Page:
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In Ruling That the Sixth Amendment Requires a Unanimous Jury Verdict in State & Federal Criminal Trials, The Supreme Court Opens the Door to More Questions


The US Supreme Court recently reversed one of its previous decisions in finding that individuals have the right to a unanimous jury decision when it comes to serious criminal convictions under the Sixth Amendment in both state and federal criminal trials in Ramos v. Louisiana. Specifically, the majority opinion reasoned that the Sixth Amendment guarantees the right to a trial by impartial jury, and this guarantees a unanimous verdict in order to be convicted of a serious offense. This requirement is incorporated into the states by the Fourteenth Amendment and thus applies to both state and federal criminal trials.

A Supreme Court decision from 1972 had resulted in a split decision as to whether a unanimous verdict was required in both federal and state criminal trials, ultimately leaving it up to the states to decide whether a unanimous verdict was necessary to convict and resulting in two states (Louisiana and Oregon) allowing convictions of serious offenses based on split juries. The Court ruled in favor of a defendant who had been convicted of murder in Louisiana based on a 10-2 verdict, and was significant for a number of defendants convicted of serious offenses based on split juries in these two states, who will now be granted new trials. But perhaps the most significant aspect of the case is just how divided the justices on the court were, as well the concurring opinions filed regarding when it is appropriate to overrule a previous decision; with some justices making it clear that they were more open to doing so than others.

Some Justices Point Out That It Is Acceptable to Refrain from Following Precedent

The current court implied that the confusing 1972 decision which opened the door to states deciding whether unanimous verdicts were necessary to convict defendants of serious offenses did not constitute precedent for a number of reasons, while also pointing out that the court does not have to follow precedent. In doing so, a number of factors were reiterated in terms of how the Court should decide whether to revisit previous Supreme Court decisions, including consistency to related decisions, legal developments since the decision, the quality of the decision’s reasoning, and reliance on the decision.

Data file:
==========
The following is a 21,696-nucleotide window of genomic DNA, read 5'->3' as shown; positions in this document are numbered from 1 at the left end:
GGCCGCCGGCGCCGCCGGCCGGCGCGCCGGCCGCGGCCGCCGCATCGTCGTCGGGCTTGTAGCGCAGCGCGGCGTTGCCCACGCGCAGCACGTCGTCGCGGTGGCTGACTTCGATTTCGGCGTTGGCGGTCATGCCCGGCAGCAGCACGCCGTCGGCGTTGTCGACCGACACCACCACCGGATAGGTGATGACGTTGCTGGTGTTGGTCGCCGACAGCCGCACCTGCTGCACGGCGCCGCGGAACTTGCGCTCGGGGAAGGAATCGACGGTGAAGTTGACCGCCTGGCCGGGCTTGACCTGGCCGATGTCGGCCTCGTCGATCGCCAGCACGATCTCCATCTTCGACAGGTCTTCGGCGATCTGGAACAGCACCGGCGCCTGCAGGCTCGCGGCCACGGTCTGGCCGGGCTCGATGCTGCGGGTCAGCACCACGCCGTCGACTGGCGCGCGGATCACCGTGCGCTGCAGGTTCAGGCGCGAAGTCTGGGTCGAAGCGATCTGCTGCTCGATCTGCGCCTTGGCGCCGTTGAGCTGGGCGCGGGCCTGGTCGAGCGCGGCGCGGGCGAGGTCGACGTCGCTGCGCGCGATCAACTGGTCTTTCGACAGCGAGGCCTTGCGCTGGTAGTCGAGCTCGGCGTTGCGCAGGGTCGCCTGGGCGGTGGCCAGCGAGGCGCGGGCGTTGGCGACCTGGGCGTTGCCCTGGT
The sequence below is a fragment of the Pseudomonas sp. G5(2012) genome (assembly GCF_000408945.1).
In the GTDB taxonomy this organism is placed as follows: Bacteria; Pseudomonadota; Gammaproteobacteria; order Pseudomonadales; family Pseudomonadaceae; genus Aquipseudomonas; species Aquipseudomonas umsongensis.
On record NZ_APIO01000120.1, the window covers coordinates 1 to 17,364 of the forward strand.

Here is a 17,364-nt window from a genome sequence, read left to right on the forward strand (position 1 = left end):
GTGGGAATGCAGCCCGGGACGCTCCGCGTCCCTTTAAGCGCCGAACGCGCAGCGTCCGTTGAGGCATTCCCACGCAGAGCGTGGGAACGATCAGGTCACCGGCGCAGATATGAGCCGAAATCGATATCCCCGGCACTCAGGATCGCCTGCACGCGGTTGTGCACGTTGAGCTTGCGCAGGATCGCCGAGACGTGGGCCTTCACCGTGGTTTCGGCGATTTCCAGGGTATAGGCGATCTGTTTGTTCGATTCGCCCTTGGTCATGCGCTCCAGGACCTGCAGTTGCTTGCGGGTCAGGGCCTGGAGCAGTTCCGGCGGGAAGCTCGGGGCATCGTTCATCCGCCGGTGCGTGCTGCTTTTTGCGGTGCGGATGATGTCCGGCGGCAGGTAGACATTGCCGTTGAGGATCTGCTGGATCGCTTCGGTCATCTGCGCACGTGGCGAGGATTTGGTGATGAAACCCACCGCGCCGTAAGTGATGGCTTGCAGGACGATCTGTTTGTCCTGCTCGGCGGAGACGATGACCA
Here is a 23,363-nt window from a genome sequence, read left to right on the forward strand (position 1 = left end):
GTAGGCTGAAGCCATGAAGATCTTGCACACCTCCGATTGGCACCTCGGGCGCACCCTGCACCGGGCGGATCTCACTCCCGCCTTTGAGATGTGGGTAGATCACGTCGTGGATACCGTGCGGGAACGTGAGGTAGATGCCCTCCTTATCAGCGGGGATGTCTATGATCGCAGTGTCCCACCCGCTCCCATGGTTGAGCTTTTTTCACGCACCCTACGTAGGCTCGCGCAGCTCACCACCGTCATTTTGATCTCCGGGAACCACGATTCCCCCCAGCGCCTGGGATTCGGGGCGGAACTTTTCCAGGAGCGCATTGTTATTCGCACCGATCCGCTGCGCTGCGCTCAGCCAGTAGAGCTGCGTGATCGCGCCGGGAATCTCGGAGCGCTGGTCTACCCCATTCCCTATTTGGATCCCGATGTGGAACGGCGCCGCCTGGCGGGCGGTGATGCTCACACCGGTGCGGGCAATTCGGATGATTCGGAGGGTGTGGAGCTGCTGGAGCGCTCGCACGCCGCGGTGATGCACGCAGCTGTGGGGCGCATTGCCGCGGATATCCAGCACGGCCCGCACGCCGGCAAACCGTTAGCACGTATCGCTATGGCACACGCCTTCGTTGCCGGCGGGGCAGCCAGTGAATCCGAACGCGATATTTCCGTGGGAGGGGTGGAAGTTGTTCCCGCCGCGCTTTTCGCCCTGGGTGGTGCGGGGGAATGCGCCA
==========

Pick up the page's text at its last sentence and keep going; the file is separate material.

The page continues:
Ultimately, in deciding to reverse prior precedent, the Court has revealed that it is not only divided as to when it is appropriate to do so, but also as to when previous decisions cannot even be considered to be considered precedent because of how they were decided and to what extent they contradict other Supreme Court decisions. This could have implications for future criminal law decisions and the principle of stare decisis, or determining current decisions based on previous decisions/precedent.

Does This Open the Door to Reversing Decisions Establishing Criminal Defendants’ Rights?

It also leaves many wondering whether the Court might also reverse important decisions establishing defendants’ civil rights when it comes to those established in previous Supreme Court decisions, such as what constitutes an unreasonable search and seizure under the Fourth Amendment, Miranda rights, and more. This could have serious implications for criminal defendants’ rights, as the US Supreme Court determines and defines criminal procedural law alongside the US Constitution, state constitutions, federal and state statutes, and state and federal courts. These rules and laws determine, for example, what police can and cannot do in the process of searching, arresting and charging criminal suspects, collecting evidence that can be used in courts against and to convict defendants, defendants’ rights with respect to having access to an attorney, trial rights, due process rights, what is legal under stop and frisk, double jeopardy, Miranda rights, what constitutes police encouragement and entrapment, and more. In essence, the Supreme Court is instrumental in defining the rules and rights that govern criminal justice.

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